A study conducted for the National Park Service (NPS) was recently published by the United States Geological Survey (USGS) concerning high mercury levels found in Alaskan national park fishes. High concentrations of mercury negatively affect wildlife survival and reproductive success. Human consumption of fish with elevated levels of mercury contributes to a number of serious public health concerns.
The study has generated little attention within Alaska to date. Interestingly, it found sites in Wrangell-St. Elias National Park (NP) and Lake Clark NP that exceeded human and wildlife health standards for mercury contamination. Fish in four different Alaska parks were studied.
Unlike the majority of parks found in the lower states, many national parks in Alaska accommodate subsistence hunting and fishing activities. Many people in Alaska depend on subsistence harvests for their livelihoods. Based on the initial results of this study, it will be important to better define the human health risks associated with consuming fish from these northern parks.
One benchmark used in the study was to look at the number of fish sampled that exceed the human risk thresholds developed by the Great Lakes Advisory Group (GLAG) for mercury consumption. Eighty to 85 percent of the fish sampled in Wrangell-St. Elias NP and Lake Clark NP exceeded the GLAG guidelines for unlimited human fish consumption. Mercury levels at these same two parks exceeded benchmarks for mercury levels that will impair the reproduction of fish eating birds.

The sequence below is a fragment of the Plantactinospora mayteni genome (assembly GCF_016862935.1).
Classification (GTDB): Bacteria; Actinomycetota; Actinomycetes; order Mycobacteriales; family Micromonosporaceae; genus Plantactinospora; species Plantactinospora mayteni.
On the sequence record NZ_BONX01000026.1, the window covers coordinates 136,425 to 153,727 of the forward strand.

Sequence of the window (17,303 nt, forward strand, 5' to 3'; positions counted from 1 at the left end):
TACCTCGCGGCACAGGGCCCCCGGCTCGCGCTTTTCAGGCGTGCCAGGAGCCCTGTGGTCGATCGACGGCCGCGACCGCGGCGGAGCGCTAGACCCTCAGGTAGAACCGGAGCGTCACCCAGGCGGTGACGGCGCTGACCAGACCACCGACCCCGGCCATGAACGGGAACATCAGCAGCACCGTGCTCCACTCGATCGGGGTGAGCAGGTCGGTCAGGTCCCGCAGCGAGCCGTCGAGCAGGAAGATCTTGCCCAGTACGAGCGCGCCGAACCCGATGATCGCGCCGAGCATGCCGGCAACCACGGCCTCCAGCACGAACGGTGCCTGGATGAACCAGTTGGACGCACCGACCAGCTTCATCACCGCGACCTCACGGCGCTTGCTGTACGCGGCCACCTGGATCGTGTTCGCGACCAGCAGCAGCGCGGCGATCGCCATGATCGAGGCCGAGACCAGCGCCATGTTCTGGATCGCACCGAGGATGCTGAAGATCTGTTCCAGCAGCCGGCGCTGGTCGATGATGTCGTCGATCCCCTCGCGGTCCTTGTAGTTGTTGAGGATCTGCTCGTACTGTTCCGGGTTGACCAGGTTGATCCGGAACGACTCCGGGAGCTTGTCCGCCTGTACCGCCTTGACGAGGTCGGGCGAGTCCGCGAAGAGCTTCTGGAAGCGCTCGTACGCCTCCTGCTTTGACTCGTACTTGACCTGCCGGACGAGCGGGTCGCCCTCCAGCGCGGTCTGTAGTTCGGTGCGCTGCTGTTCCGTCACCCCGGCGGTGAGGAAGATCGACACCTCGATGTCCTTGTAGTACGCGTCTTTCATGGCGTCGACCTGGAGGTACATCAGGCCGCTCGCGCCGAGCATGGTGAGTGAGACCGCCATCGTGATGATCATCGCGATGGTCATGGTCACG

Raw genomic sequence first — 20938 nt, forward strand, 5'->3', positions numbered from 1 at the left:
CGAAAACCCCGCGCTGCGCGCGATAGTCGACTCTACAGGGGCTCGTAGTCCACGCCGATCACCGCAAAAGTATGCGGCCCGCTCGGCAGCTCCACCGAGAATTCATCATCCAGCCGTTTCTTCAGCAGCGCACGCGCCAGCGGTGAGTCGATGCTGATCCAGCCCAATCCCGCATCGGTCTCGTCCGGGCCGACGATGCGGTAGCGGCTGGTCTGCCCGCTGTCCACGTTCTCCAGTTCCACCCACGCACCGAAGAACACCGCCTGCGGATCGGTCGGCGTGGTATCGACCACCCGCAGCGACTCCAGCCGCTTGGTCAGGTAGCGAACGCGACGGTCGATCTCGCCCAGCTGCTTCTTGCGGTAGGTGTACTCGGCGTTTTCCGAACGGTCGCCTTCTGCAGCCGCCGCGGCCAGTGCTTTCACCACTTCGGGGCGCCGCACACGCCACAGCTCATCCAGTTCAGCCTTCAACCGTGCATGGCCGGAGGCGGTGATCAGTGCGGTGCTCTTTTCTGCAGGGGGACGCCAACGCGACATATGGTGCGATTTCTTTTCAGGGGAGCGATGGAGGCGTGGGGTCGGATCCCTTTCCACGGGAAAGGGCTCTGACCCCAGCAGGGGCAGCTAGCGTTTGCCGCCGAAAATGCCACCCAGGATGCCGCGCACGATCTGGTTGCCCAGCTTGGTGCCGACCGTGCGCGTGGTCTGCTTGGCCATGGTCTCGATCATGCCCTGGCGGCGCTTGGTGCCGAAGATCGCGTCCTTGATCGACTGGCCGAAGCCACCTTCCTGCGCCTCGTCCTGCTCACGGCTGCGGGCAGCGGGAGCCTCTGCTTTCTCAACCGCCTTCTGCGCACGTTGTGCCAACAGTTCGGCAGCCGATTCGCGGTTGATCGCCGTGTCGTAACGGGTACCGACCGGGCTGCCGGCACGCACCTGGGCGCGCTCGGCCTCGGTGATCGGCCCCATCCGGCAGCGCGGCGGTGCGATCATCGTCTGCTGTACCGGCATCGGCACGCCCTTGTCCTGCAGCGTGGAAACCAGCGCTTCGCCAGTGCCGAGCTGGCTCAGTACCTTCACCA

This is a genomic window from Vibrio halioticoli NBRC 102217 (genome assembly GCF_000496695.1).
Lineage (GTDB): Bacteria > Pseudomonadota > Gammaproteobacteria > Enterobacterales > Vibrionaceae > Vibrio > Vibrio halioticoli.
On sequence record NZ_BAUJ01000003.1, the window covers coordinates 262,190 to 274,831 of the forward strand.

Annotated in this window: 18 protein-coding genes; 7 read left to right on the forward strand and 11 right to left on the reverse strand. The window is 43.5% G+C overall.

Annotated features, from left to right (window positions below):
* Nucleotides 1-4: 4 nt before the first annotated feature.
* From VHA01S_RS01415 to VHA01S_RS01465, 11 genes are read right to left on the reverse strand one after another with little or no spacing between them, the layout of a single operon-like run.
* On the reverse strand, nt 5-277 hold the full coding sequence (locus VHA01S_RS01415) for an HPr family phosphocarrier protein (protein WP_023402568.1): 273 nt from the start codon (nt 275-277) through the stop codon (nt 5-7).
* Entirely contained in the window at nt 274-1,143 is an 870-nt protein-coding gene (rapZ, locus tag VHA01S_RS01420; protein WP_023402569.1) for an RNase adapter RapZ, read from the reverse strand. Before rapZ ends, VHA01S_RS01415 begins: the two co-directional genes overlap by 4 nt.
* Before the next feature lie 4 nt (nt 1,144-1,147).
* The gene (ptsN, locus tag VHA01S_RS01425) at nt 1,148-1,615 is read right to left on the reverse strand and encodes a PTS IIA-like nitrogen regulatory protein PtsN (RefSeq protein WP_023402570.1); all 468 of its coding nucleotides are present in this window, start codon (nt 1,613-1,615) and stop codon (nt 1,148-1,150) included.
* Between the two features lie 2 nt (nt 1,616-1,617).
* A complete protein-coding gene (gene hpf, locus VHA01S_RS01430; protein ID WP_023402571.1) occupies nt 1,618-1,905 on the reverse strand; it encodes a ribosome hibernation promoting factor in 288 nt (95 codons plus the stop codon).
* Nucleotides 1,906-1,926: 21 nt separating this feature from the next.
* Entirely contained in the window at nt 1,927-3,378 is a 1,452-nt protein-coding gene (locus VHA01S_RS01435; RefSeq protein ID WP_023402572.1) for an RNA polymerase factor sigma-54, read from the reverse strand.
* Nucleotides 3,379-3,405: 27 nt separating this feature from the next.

In a National Park Service press release, Ecologist Colleen Flanagan Pritz states, “This is a wake-up call. We need to see fewer contaminants in park ecosystems, especially contaminants like mercury where concentrations in fish challenge the very mission of the national parks to leave wildlife unimpaired for future generations.”
Copies of the full study, Mercury in Fishes from 21 National Parks in the Western United States – Inter- and Intra-Park Variation in Concentrations and Ecological Risk, can be downloaded and viewed at the USGS website. Mercury contamination coming from outside Alaska poses a risk for our residents and it will be important to encourage further research and study of this issue here. This study specifically recommends toxicological assessments be made in Wrangell-St. Elias NP and Lake Clark NP.